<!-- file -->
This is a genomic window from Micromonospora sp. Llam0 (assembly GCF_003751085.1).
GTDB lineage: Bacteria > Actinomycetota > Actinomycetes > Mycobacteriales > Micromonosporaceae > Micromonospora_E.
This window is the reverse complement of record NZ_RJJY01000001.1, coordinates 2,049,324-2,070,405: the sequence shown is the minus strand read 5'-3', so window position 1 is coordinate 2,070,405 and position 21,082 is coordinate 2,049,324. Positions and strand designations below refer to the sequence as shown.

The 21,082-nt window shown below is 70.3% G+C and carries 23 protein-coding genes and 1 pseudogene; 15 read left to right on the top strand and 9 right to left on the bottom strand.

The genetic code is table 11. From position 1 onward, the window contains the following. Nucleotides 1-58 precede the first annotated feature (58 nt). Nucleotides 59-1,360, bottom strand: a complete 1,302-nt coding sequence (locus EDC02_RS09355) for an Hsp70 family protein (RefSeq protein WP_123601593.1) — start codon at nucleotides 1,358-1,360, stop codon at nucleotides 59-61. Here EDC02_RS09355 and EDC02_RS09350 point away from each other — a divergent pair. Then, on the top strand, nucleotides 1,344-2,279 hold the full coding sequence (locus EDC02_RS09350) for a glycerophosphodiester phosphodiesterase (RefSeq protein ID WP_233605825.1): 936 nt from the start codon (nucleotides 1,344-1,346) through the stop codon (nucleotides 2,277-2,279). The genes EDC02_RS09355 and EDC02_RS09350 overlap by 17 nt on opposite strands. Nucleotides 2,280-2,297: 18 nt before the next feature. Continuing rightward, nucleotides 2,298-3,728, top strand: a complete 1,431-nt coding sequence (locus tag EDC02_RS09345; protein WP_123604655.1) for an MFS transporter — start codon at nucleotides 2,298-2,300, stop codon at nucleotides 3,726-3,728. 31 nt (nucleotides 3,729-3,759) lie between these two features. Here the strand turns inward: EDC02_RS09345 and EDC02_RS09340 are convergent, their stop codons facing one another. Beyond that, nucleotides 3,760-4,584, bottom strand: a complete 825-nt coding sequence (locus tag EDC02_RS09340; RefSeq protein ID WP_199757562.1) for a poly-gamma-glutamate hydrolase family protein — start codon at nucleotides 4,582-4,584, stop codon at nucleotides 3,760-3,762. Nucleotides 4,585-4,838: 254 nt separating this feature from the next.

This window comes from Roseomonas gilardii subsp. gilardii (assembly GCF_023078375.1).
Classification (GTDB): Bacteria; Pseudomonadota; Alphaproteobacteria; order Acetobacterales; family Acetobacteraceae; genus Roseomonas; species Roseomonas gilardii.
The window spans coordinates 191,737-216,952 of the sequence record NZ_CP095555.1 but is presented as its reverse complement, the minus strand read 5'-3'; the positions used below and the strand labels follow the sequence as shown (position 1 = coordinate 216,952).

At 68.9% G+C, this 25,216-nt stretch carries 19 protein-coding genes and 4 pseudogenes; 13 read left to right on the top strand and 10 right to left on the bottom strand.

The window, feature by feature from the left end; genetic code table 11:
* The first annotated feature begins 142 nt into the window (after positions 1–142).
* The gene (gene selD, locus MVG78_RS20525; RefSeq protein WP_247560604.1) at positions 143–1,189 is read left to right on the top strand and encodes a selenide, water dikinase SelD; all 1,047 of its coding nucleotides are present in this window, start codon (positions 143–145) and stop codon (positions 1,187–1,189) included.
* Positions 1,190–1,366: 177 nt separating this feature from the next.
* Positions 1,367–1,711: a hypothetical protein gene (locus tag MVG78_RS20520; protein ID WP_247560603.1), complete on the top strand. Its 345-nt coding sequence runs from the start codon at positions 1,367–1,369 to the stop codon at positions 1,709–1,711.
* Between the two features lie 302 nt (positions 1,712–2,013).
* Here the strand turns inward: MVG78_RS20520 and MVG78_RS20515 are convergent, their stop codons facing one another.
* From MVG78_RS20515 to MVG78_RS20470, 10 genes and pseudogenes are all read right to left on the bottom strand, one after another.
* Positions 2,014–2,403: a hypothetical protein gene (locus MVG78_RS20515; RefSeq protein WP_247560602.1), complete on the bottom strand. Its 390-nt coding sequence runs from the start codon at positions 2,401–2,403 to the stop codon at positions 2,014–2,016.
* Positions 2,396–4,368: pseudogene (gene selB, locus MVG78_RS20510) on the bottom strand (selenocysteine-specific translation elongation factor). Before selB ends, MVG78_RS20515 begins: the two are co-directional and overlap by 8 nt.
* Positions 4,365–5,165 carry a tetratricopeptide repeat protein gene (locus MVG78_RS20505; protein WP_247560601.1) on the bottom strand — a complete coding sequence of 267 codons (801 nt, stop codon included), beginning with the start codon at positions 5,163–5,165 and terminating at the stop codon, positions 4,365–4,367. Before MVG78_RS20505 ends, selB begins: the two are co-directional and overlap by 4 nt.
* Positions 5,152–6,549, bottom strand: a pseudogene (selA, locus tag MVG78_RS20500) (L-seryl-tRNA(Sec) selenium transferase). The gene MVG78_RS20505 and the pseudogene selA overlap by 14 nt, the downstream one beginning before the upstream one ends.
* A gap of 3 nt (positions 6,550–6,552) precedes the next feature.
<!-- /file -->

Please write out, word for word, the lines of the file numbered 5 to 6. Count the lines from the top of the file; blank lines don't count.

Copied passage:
The genetic code is table 11. From position 1 onward, the window contains the following. Nucleotides 1-58 precede the first annotated feature (58 nt). Nucleotides 59-1,360, bottom strand: a complete 1,302-nt coding sequence (locus EDC02_RS09355) for an Hsp70 family protein (RefSeq protein WP_123601593.1) — start codon at nucleotides 1,358-1,360, stop codon at nucleotides 59-61. Here EDC02_RS09355 and EDC02_RS09350 point away from each other — a divergent pair. Then, on the top strand, nucleotides 1,344-2,279 hold the full coding sequence (locus EDC02_RS09350) for a glycerophosphodiester phosphodiesterase (RefSeq protein ID WP_233605825.1): 936 nt from the start codon (nucleotides 1,344-1,346) through the stop codon (nucleotides 2,277-2,279). The genes EDC02_RS09355 and EDC02_RS09350 overlap by 17 nt on opposite strands. Nucleotides 2,280-2,297: 18 nt before the next feature. Continuing rightward, nucleotides 2,298-3,728, top strand: a complete 1,431-nt coding sequence (locus tag EDC02_RS09345; protein WP_123604655.1) for an MFS transporter — start codon at nucleotides 2,298-2,300, stop codon at nucleotides 3,726-3,728. 31 nt (nucleotides 3,729-3,759) lie between these two features. Here the strand turns inward: EDC02_RS09345 and EDC02_RS09340 are convergent, their stop codons facing one another. Beyond that, nucleotides 3,760-4,584, bottom strand: a complete 825-nt coding sequence (locus tag EDC02_RS09340; RefSeq protein ID WP_199757562.1) for a poly-gamma-glutamate hydrolase family protein — start codon at nucleotides 4,582-4,584, stop codon at nucleotides 3,760-3,762. Nucleotides 4,585-4,838: 254 nt separating this feature from the next.

This window comes from Roseomonas gilardii subsp. gilardii (assembly GCF_023078375.1).